America's trade watchdog claims the owner of Match.com, Tinder, and other dating sites, shafted its lonely-hearts by allowing obviously bogus bot profiles to feign interest in the singletons.
On Wednesday, the FTC alleged in a legal complaint that Match.com and other dating sites owned by Match group broke US law when they let accounts known to be fraudulent message netizens who had set up free profiles.
The problem, the regulator says in its Texas court paperwork (PDF), starts with the dotcom's business model of letting users join for free but charging them to view messages, or to see who is interested in them, and send replies.
In this case, the FTC says that the site allowed obvious scam accounts that had been banned from contacting paid customers to message people with free accounts. The free users were not told who was contacting them, nor see the content of the love note, nor that the sender had been flagged as a scammers.
Rather, the users were told they would need to upgrade to a paid account in order to see that sexy memo, and only then, after coughing up cash, were they notified that they were being courted by a bogus profile. In other words, the FTC says that not only did Match allow scammers to operate on its site, but it also used them to make money.
"We believe that Match.com conned people into paying for subscriptions via messages the company knew were from scammers,” said FTC consumer protection bureau director Andrew Smith.
“Online dating services obviously shouldn’t be using romance scammers as a way to fatten their bottom line."
The complaint goes on to note that Match also pitched itself to the internet's lonely hearts by offering a "guarantee" that they would meet someone, only to tack on a lengthy and complicated list of requirements and deadlines the customer would have to meet (including having a photo uploaded and approved within 7 days and connecting to communicate with at least five other people on the site) in order to qualify for the money-back guarantee.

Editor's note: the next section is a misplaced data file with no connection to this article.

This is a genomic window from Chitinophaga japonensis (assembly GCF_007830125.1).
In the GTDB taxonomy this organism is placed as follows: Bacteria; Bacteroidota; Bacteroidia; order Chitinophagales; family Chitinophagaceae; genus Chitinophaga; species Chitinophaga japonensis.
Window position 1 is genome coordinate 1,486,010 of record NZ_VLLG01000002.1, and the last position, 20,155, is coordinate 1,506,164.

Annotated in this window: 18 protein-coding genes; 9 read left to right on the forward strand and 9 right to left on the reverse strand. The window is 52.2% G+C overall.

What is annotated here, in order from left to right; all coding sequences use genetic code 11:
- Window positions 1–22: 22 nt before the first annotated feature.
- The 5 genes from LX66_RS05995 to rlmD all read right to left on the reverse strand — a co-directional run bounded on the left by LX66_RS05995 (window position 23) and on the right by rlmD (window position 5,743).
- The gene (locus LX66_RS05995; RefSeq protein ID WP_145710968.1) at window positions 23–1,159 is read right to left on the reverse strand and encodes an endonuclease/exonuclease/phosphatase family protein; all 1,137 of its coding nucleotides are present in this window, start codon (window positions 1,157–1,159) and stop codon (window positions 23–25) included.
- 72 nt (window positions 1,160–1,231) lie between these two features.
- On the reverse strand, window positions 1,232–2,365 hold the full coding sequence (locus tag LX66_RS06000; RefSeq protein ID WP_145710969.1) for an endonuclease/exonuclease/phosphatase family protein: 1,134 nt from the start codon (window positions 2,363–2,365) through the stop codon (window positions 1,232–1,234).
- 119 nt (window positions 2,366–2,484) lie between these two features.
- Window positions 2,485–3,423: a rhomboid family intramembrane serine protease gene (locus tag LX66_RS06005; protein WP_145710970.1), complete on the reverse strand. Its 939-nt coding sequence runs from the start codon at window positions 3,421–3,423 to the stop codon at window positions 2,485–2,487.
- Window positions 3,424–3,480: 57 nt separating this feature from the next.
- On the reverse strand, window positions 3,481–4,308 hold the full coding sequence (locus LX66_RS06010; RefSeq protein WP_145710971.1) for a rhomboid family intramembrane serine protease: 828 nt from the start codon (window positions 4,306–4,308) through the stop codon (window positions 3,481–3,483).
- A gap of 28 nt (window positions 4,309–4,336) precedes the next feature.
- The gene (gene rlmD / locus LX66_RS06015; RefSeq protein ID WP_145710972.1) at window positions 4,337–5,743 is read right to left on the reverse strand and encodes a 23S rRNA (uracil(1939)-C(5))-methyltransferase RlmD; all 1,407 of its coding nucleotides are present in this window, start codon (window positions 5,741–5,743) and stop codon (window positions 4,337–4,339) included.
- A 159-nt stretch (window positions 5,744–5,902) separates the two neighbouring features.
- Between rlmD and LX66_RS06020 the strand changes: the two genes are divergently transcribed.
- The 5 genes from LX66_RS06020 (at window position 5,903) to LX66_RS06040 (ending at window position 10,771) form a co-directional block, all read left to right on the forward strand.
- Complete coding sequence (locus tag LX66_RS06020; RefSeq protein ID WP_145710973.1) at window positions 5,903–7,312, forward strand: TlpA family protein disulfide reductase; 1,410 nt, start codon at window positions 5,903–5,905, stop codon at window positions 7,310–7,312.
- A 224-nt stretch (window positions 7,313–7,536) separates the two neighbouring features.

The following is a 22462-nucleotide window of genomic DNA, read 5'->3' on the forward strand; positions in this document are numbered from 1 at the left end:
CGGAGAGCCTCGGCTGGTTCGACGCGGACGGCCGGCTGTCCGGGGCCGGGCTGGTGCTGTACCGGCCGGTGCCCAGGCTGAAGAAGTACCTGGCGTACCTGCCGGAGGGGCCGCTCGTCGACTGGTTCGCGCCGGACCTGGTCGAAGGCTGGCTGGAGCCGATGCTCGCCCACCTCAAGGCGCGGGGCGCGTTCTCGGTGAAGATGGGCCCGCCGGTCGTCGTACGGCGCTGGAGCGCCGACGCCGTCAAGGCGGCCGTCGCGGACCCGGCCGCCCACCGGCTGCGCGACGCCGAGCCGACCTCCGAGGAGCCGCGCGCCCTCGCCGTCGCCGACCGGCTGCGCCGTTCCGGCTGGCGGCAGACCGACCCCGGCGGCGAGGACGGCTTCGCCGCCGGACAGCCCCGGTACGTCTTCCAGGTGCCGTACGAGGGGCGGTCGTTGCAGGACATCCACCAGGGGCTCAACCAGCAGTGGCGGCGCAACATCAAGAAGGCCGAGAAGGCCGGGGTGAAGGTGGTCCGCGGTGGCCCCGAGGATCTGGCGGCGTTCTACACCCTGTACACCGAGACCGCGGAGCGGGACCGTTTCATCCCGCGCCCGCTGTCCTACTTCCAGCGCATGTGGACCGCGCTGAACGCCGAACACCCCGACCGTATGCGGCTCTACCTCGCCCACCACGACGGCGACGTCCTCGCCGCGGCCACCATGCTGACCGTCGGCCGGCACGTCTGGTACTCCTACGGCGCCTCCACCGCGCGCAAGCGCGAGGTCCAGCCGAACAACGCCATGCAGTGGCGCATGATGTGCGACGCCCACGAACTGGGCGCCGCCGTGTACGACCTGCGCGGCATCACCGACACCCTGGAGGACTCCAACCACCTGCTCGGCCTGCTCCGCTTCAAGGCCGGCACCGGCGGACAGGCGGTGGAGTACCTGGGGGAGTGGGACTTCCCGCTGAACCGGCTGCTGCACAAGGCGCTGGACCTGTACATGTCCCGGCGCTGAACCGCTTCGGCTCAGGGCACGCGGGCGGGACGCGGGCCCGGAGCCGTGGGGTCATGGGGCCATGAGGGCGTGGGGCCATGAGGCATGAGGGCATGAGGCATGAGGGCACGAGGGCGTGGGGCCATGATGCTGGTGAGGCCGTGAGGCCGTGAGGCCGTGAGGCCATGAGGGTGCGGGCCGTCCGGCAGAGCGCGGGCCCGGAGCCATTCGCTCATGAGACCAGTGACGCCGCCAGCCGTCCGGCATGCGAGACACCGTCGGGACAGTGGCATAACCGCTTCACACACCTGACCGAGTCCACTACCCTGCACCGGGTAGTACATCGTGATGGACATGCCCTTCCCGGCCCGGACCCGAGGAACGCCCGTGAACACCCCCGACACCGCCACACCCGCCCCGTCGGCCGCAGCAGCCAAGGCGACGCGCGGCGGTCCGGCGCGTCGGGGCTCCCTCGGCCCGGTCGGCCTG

Not surprisingly, Match Group is not taking kindly to the allegations that it makes its money by tricking the lonely on hopeful.
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"Fraud isn't good for business. That's why we fight it. We catch and neutralize 85 per cent of potentially improper accounts in the first four hours, typically before they are even active on the site, and 96 per cent of improper accounts within a day," Match Group said in its response to the complaint.
"For nearly 25 years Match.com has been focused on helping people find love and fighting the criminals that try to take advantage of users. We've developed industry leading tools and AI that block 96 per cent of bots and fake accounts from our site within a day and are relentless in our pursuit to rid our site of these malicious accounts. The FTC has misrepresented internal emails and relied on cherry-picked data to make outrageous claims and we intend to vigorously defend ourselves against these claims in court."
The FTC complaint accuses Match of violating the FTC Act provisions on misrepresentation, exposing consumers to fraud, deceptive guarantees, and unfair denial of account access, as well as violating the 'Restore Online Shoppers Confidence Act of 2010' by failing to provide a simple way to unsubscribe from the premium service.
Now, the commission is seeking an injunction and a jury trial to determine monetary damages. It is highly unlikely that the case will reach that stage, however, and a settlement deal is the most probable outcome. ®